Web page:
So many gifted singers, who have unique styles ranging from soulful to southern fried, country to urban, folksy to ballsy metal shouters.
So many gifted horn players. Keyboard players, though harder to find- we got ’em
Drummers, well there are a lot of really good ones around and some even phenomenally great.
Bass players are always hard to find and there are a few of those. Blues Harp players- Sandy Mack, Big Nancy Swarbrick and a host of others come to mind who will blow your mind.
But really great guitar players? They are incredibly rare.
Lead guitarists who can move me and take me to a higher place? Almost none. Rhythm guitarists who can rock like Keith Richards and make you want to shake your booty with their chunka chunka right hand? Nope. Improvisers who can start out in South America and take you around the world in a five minute solo? When have I heard that last?
Don’t get me wrong- there are a few great newer guitar players around. Mikey Butler comes to mind, not even out of high school yet, and not yet even developed in terms of style, but much farther along than most adult players. Matt O’ree, Pat Ruhe from Christina Martucci. And I like a really great rhythm player like Kevin Doucette, from 2 Reds and a Beard, really solid and heartfelt.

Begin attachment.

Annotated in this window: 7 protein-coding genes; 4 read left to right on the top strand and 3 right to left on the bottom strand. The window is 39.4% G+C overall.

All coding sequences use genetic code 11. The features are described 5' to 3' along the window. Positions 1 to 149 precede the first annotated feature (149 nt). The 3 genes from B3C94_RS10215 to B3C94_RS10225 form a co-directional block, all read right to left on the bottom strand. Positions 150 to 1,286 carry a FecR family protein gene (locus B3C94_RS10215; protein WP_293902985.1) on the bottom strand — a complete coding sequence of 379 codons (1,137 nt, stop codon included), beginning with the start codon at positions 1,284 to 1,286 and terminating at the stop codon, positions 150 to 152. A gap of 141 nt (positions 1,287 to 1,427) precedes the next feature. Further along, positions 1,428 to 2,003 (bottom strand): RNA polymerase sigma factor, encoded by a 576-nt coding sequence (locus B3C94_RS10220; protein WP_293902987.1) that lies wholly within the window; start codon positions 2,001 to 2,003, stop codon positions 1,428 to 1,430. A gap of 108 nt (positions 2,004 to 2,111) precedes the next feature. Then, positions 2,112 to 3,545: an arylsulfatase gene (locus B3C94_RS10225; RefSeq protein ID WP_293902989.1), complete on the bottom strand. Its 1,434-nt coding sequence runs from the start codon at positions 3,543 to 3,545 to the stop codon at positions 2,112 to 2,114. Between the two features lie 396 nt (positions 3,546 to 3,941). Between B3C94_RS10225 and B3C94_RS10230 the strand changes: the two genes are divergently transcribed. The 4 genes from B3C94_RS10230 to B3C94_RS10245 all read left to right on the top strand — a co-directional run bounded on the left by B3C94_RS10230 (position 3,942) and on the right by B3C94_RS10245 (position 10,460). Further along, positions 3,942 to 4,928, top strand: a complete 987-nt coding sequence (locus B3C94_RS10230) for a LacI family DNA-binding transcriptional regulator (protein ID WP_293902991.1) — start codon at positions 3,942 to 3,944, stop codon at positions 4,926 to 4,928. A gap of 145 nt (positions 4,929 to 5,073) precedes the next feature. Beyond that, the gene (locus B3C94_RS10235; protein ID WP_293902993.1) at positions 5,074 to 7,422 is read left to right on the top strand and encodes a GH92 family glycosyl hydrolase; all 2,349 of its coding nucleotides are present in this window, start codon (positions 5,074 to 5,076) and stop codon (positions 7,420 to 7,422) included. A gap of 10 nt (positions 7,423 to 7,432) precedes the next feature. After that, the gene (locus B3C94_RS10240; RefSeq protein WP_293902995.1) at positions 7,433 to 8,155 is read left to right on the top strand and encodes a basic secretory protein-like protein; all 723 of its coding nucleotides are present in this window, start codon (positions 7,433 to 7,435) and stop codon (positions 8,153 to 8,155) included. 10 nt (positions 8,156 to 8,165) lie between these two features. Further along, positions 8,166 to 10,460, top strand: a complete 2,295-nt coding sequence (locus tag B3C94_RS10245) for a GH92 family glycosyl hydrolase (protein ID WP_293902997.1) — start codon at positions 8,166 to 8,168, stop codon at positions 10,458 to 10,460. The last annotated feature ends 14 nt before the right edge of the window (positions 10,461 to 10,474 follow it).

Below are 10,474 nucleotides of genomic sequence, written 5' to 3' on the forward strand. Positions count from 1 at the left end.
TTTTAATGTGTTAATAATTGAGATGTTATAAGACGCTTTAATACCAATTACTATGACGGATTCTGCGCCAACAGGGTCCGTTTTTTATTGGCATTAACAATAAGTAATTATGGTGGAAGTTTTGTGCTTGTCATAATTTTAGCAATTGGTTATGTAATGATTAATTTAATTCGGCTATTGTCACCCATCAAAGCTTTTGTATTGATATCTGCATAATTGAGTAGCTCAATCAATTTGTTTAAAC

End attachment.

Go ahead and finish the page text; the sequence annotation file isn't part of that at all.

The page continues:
But nearly all of the guitarists who are doing anything interesting have been around since Asbury Park’s Golden Era. Almost no one from the past 30 years, and even one of the youngest, Matt O’ree, has been with us for a while now.
Billy Hector, Paul Whistler, Chuck Lambert, Gary Cavico- all of the really great guitarists are up there in years. Yes they still play their ASSES off. And may they continue to for many more years.
Why are their so few newer, up and coming guitarists? Despite the fact that there are more guitar players around now than ever before?
Well, some of you who would agree with this appraisal might have some ideas. Here are mine.